This article kicks off a new organizing threat “Tomorrow’s Earth” with an optimistic and correct editorial. Pointing out that 50 years ago Hardin published the “Tragedy of the Commons” (in Science), Berg lays out that today’s challenges can be traced back to those identified by Hardin. At that time, Donald Kennedy (then the editor) pointed out that the big question “is whether scientific evidence can successfully overcome social, economic, and political resistance.” That is our challenge! (As an example, the article “Enhanced photovoltage for inverted planar heterojunction perovskite solar cells” … )
Better understanding and communicating the history of our planet is key, and “Learning from past climatic changes” helps with this. The letters section including a big piece on ingenuity, looking at “Education for the future” – my take away was that there are a large number of new demands on the education system, but I don’t see a decrease in many of the “old/traditional” demands. This is a challenge for our schools and universities.
The psychology paper “Prevalence-induced concept change in human judgment” had an interesting conclusion that “social problems may seem intractable in part because reductions in their prevalence lead people to see [notice] more of them.”
The report on “Rising bedrock may delay ice sheet collapse” summarizing the research “Observed rapid bedrock uplift in Amundsen Sea Embayment promotes ice-sheet stability” was really interesting – the role of isostatic rebound of the Earth’s crust is pretty amazing! I learned all about it from Southeast Alaska but it makes sense as an issue in Antarctica.
The progress of the MeerKAT radio array and the implications for progress to the Square Kilmeter Array (SKA) is good to read about in “Observed rapid bedrock uplift in Amundsen Sea Embayment promotes ice-sheet stability“. The SKA is an amazing effort by society for science (radio astronomy in this case).
The cover article on Aztec human sacrifices “Feeding the Gods” was interesting and morbid. It reminded me of our visit to the catacombs in Paris.
The policy forum on “Combating deforestation: From satellite to intervention” was great but struck me as optimistic in this current time of the decline of U.S. scientific input to national policy and international engagement. The piece calls for “on the policy side, institution building, along with related civil-society engagement … to facilitate effective action within complex government frameworks.” I’m afraid we aren’t in a period of “institution building” – but hopefully we’ll survive this “creative destruction” (I’m not sure how creative it is…)
And finally, for some good, hardcore, physics nerding – “A precise extragalactic test of General Relativity.” Always good to confirm GR outside our galaxy on the kiloparsec scale!
This week was a less than typical issue for catching my interest. The news blurb on NASA priorities was good – the Pew Research Center survey and the interview w/ Bridenstine (NASA Administrator). The update on the status of the Baobab trees was sad: Africa’s strange, old baobab trees are dying (a Nature article, highlighted by Science). Update on the potential for the U.S. getting coordinated and funded for quantum research is hopeful. The article and insight on machine learning for imagery was also interesting.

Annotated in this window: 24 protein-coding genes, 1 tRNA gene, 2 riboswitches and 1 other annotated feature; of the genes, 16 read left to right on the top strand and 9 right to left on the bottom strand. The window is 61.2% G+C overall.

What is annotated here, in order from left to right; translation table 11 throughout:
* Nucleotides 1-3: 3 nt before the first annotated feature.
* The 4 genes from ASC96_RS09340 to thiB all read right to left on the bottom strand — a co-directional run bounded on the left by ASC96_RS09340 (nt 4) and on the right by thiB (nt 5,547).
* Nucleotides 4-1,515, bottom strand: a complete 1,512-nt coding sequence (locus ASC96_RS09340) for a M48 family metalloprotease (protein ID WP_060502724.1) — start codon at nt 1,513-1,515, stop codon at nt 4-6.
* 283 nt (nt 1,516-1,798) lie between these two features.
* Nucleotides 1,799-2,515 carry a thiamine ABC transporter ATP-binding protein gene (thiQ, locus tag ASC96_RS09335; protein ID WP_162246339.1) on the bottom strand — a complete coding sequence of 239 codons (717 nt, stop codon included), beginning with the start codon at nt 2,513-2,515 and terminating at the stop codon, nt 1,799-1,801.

As always, plenty of interesting stuff. What struck my interest in this week’s Science Magazine:
Mars stuff!! Nasa Curiosity rover hits organic pay dirt on Mars (News/summary section), Organic molecules on Mars (insights), Background levels of methane in Mars’ atmosphere show strong seasonal variations (neat, and so tantalizing!), Organic matter preserved in 3-billion-year-old mudstones at Gale crater, Mars.
Bees understand zero!?!? WOW! What a cool experimental design and interesting result! Numerical ordering of zero in honey bees. (“Bees demonstrated an understanding that parallels animals such as the African grey parrot, nonhuman primates, and even preschool children”)
Bonus: I have tracked male/female ratios in obituaries – something I take note of when I’m looking through. I’ve started to write down and share. This weeks obits in Science: 1 male, 0 female.
Lots of good stuff in this issue:
Katharine Hayhoe’s (@KHayhoe) has the lead off editorial that “Facts are not enough” – science is necessary, but not sufficient. Engaging with people and coming together rather than being divisive is needed.
In the news – great news about Mars rover’s drill reviewed. Bad news about the ABI instrument on GOES-17 having problems with the cooling system and making the daytime IR observations fail.
The Galaxy Builders talks about major improvements in galaxy simulations – cool! And then at a smaller scale, the update on planetary science about “Dunes across the Solar System” describes the New Horizon observations that “Pluto joins Earth, Mars, Venus, Titan, and perhaps even the comet 67P/Churyumov-Gerismenko demonstrating that the mobilization and self-organization of granular material into dunes occur throughout the Solar System.”
From the academic world, policy forum looks at graduate education with “Student-centered, modernized graduate STEM education” describing “central to the success of this plan will be a readjustment of the incentives that drive so many attitudes and behaviors throughout the graduate education system.” Lots of work remains!